The purpose of this assignment was to write about loss, based on a prompt from an image.
|I was thirteen when that photo was taken. That holiday was last time we all went away together as a family. It was also the last time I saw my Dad really smile. He used to be so happy. He was the life of a party and a great storyteller. I can see him now at our house at Christmas, beer in hand, surrounded my uncles laughing uproariously at some story from when they were kids. Most of them seemed to involve some kind of near death experience. My cousins and I would listen enthralled. Mum would just listen, smile and roll her eyes-she had heard it all before.
We didn’t notice anything wrong with Mum straight away-she was good at hiding things from us, the way that most mums are. I also wonder if we didn’t want to see that anything was wrong-when you are young, you feel like your parents are invincible. We were also a nice family from a nice suburb-we didn’t really know what it was for things to go wrong. Mum and Dad worked hard in nice, safe jobs, my sister and I rode our bikes, swam in our pool and played with our friends; invited them around to the same house my parents had brought just before I was born, in a street full of houses that looked exactly like ours. We went on holidays to the same place every year. We did pretty well at school. It was uneventful, but compared to what came next it was paradise.
The final two weeks of holidays flew past and before we knew it we were back at school. Not long after, mum was sick with that she thought was a cold which never completely went away. She didn’t go to the doctors right away-‘who goes to the doctors for a cold?’ She would occasionally complain of aches throughout her body. Things went slowly downhill from there and soon she did go to the doctors.
None of us had ever heard the words ‘Multiple Myeloma’ before; they are not ones that you hear of everyday. Even now when I talk about it people don’t know what it is. For our family though, from that day onward it was practically etched into our brains. My sister and I came home from school after mum and dad had been to the specialists for what seemed to us like the hundredth time.
“Sit down please, girls’ said dad, in a quiet tone of voice I had never heard him use before. He gestured towards the kitchen table where mum was sitting . Mum looked….I don’t know. I still can’t find the exact words. Closed off, but defiant? It seemed like more than that. I do know now that she was frightened, but trying not to let it show. Strangely enough I don’t remember much more, I remember hearing those two words, then a lot about ‘treatment’ and ‘prognosis’. It felt like my head was full of static, like I was listening to Dad through a badly tuned radio. I remember him talking like he was unsure of what exactly he was saying. Medical jargon was not hugely useful to electricians. Now he and Mum had to learn a whole new language jut so they knew what was going on.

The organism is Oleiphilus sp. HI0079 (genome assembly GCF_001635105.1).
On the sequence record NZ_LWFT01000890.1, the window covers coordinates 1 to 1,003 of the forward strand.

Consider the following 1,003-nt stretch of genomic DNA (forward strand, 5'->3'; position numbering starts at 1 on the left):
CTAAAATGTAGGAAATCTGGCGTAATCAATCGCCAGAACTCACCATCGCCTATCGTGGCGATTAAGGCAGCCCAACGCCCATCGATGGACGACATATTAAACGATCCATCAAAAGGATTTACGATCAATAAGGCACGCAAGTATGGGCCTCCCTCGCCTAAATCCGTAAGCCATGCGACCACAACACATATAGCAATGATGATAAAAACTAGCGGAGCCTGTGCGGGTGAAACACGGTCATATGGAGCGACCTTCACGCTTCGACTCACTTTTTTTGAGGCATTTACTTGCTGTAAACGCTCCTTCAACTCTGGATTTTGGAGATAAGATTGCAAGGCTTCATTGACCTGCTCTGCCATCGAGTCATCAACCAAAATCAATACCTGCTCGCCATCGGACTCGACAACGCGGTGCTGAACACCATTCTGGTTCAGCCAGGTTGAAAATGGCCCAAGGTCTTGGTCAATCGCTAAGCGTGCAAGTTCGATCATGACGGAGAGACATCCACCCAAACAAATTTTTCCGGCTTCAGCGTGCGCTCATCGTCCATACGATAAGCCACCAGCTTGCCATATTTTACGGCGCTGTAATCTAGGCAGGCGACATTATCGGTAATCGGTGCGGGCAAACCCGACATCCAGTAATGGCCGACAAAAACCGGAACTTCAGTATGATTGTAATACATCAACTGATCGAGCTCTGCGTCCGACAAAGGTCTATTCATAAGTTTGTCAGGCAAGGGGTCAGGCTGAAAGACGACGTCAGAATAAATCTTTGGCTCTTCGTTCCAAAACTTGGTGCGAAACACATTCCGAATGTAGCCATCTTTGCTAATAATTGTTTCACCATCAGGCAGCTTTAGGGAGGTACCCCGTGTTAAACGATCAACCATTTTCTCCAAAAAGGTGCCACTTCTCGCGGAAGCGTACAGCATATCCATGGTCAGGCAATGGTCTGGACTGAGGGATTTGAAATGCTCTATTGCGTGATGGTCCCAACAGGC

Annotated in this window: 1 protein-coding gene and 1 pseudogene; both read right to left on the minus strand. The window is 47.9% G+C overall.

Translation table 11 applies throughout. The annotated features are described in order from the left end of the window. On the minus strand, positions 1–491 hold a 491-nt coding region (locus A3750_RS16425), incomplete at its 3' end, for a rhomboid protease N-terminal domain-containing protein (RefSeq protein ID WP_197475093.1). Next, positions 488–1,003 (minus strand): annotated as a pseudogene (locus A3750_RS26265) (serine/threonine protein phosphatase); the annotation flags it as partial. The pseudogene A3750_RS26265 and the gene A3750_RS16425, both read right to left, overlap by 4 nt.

Soon enough, Mum began treatment. The next few years passed in a whirl of hospitals, appointments, horrifying procedures, sleeping in uncomfortable plastic seats, trips home with the help of a community nurse, home care workers and a mile of adaptive equipment aimed at making every conceivable task slightly easier for Mum. Then she would relapse and the whole cycle would begin again. Dad stood steadfast through it all being the strong one, but part of him went too-his laughter, which was sad-I’m sure Mum would have given lots to hear that again. Then one day, Mum’s specialist, a dour man in his fifties and a social worker who didn’t look that much older than me sat down with us all and talked us through what we all knew but couldn’t say-it wouldn’t be long now.
Sitting at Mum’s bed, watching her sleep, she looked so fragile. The doctors could do no more, it was now just about ‘making her comfortable’, which just involved giving her more medication to minimise the pain she was in. Nothing about this looked very comfortable, it looked like it was prolonging agony. Mum faded in and out. Some days she seemed more lucid; some days she wasn’t. then, One day in January, almost exactly five years after that photo was taken, she looked straight at me and smiled. Just for a second, she looked the same as before she got sick; it was easy to see her swimming at the beach, laughing with us over a Christmas picnic lunch, mocking Dad’s tales of juvenile delinquency.
‘It’s okay, Mum’ I choked.
Standing on that beach now, this many years later, I can still hear them laughing. Dad, my sister and I come here every year to talk, remember and just be with Mum. it’s a big change to the holidays we used to have here. Every year I think about what she might be doing, if things had been different. Dad is still quiet, introspective-its often hard to know what he is thinking. I laugh more these days than I did growing up-at lots of things; big things, silly things; darkly funny things, plain old funny things. I think she would like that.